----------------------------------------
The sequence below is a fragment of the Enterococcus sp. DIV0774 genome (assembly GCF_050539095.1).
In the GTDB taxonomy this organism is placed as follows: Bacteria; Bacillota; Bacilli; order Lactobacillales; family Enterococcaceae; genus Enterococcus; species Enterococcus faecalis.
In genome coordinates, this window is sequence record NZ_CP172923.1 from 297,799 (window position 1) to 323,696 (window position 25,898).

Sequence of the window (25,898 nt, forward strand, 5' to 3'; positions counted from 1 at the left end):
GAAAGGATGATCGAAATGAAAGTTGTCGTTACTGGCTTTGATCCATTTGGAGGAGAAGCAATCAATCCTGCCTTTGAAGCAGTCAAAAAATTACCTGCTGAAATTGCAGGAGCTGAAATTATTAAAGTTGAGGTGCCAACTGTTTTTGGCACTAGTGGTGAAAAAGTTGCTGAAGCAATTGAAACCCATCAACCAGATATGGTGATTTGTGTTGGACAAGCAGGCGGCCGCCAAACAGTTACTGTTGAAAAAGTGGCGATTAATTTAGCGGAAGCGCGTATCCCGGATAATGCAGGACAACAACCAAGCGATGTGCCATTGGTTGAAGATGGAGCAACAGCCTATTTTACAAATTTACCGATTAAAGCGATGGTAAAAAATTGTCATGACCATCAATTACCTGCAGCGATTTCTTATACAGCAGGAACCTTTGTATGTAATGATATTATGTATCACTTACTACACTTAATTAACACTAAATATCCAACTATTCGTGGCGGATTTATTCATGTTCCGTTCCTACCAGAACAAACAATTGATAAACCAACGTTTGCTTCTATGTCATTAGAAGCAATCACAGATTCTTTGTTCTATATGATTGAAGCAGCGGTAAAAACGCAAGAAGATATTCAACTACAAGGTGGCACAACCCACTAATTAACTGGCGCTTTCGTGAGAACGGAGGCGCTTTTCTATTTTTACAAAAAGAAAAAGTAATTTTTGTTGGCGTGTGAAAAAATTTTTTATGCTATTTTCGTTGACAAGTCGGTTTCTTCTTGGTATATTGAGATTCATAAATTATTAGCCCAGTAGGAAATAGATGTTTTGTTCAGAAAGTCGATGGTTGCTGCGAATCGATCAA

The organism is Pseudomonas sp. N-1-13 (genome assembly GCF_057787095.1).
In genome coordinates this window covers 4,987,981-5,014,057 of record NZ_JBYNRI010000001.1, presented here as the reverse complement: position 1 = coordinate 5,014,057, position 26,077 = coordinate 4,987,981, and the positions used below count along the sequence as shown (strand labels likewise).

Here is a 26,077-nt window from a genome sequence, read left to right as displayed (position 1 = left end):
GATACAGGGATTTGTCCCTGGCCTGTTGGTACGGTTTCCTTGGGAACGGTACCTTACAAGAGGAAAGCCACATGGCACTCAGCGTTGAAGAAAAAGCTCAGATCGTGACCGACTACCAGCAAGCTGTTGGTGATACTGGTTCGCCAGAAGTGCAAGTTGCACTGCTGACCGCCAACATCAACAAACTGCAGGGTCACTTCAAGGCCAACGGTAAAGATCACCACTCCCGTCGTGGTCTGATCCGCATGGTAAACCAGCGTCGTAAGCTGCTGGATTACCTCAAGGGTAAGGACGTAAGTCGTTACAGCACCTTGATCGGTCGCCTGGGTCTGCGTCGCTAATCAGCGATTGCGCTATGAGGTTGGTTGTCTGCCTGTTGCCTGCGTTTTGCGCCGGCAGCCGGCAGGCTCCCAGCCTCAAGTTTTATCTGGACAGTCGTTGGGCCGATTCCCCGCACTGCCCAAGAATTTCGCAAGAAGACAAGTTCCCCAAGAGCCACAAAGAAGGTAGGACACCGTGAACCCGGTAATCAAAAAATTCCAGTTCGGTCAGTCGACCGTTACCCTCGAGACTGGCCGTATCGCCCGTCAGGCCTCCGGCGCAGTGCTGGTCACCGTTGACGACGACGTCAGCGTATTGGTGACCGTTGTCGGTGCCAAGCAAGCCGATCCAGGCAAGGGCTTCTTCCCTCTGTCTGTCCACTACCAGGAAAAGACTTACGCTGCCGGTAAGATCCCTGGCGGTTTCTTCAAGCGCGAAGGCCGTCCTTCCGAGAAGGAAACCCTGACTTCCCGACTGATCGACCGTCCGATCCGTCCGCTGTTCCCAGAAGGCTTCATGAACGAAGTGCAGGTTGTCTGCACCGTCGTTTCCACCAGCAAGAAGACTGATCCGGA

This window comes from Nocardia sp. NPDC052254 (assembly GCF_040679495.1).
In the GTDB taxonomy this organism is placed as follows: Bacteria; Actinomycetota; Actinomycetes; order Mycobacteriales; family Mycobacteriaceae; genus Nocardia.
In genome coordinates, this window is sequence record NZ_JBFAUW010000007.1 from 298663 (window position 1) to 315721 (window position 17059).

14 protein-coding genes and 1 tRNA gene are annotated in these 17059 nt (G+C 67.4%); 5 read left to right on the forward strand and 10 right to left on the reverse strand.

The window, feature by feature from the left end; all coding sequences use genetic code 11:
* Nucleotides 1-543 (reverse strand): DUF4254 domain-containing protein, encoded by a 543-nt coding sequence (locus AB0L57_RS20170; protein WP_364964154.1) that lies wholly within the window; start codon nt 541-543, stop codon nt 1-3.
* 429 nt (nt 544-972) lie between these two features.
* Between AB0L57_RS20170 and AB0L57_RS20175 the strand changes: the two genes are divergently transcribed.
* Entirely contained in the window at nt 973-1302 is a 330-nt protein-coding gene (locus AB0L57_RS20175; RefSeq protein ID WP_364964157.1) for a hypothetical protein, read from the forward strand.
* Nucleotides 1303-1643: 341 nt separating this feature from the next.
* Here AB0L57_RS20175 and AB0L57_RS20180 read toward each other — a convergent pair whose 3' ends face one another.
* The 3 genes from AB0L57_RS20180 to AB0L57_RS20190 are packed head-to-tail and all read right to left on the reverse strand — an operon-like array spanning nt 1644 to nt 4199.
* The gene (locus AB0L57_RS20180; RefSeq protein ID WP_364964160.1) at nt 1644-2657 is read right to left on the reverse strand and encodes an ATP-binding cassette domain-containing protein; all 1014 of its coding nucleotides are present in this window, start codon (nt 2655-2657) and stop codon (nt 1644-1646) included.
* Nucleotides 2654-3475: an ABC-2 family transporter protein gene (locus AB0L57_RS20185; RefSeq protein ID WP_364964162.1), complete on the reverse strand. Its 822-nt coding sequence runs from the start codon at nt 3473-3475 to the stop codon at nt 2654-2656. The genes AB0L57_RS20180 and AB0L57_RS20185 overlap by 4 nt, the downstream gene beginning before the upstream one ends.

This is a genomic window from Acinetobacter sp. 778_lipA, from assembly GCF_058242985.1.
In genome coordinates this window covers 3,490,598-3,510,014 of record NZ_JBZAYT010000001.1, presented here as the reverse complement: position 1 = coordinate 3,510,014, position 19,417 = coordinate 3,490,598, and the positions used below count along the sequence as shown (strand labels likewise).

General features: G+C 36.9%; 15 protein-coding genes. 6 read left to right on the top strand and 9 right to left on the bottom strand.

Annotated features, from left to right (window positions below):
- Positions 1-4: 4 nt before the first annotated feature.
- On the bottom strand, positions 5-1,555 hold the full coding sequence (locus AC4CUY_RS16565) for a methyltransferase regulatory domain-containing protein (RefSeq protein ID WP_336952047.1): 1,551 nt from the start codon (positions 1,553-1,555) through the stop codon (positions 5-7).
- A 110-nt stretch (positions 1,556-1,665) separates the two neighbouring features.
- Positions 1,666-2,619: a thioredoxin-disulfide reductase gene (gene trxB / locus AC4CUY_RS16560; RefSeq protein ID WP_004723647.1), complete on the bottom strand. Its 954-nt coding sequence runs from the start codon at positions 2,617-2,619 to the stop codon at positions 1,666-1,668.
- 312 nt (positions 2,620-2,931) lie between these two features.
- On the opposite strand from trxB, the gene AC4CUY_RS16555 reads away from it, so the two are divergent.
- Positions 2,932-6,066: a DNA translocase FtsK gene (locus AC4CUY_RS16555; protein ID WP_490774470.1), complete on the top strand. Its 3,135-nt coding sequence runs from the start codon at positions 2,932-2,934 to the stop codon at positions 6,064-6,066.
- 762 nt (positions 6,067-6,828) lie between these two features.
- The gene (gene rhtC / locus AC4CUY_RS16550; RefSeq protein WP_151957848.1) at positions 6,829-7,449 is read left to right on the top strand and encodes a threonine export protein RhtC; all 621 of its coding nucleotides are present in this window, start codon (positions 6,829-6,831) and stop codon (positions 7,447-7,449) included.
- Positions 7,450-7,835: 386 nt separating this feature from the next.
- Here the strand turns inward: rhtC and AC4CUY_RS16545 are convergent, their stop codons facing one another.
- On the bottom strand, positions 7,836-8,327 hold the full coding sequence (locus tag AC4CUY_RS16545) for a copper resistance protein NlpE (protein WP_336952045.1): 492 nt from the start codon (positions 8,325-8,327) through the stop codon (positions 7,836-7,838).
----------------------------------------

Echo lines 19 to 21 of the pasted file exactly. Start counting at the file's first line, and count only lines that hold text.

* Nucleotides 1303-1643: 341 nt separating this feature from the next.
* Here AB0L57_RS20175 and AB0L57_RS20180 read toward each other — a convergent pair whose 3' ends face one another.
* The 3 genes from AB0L57_RS20180 to AB0L57_RS20190 are packed head-to-tail and all read right to left on the reverse strand — an operon-like array spanning nt 1644 to nt 4199.